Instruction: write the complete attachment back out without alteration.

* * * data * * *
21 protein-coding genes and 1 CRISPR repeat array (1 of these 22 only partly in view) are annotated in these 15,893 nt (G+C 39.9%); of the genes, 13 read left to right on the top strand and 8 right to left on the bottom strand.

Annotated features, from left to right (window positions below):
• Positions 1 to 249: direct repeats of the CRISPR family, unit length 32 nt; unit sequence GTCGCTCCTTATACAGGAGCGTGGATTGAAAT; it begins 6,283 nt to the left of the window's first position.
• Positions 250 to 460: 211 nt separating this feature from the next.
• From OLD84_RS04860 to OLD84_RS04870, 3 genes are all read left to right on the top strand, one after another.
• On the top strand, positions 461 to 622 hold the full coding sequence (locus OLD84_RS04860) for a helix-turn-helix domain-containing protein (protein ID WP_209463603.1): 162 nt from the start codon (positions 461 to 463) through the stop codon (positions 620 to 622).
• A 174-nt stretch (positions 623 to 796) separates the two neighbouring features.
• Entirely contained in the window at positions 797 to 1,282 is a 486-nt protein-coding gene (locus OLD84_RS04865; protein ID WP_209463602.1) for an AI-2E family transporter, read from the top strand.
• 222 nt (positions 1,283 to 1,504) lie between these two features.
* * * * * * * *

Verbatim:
21 protein-coding genes and 1 CRISPR repeat array (1 of these 22 only partly in view) are annotated in these 15,893 nt (G+C 39.9%); of the genes, 13 read left to right on the top strand and 8 right to left on the bottom strand.

Annotated features, from left to right (window positions below):
• Positions 1 to 249: direct repeats of the CRISPR family, unit length 32 nt; unit sequence GTCGCTCCTTATACAGGAGCGTGGATTGAAAT; it begins 6,283 nt to the left of the window's first position.
• Positions 250 to 460: 211 nt separating this feature from the next.
• From OLD84_RS04860 to OLD84_RS04870, 3 genes are all read left to right on the top strand, one after another.
• On the top strand, positions 461 to 622 hold the full coding sequence (locus OLD84_RS04860) for a helix-turn-helix domain-containing protein (protein ID WP_209463603.1): 162 nt from the start codon (positions 461 to 463) through the stop codon (positions 620 to 622).
• A 174-nt stretch (positions 623 to 796) separates the two neighbouring features.
• Entirely contained in the window at positions 797 to 1,282 is a 486-nt protein-coding gene (locus OLD84_RS04865; protein ID WP_209463602.1) for an AI-2E family transporter, read from the top strand.
• 222 nt (positions 1,283 to 1,504) lie between these two features.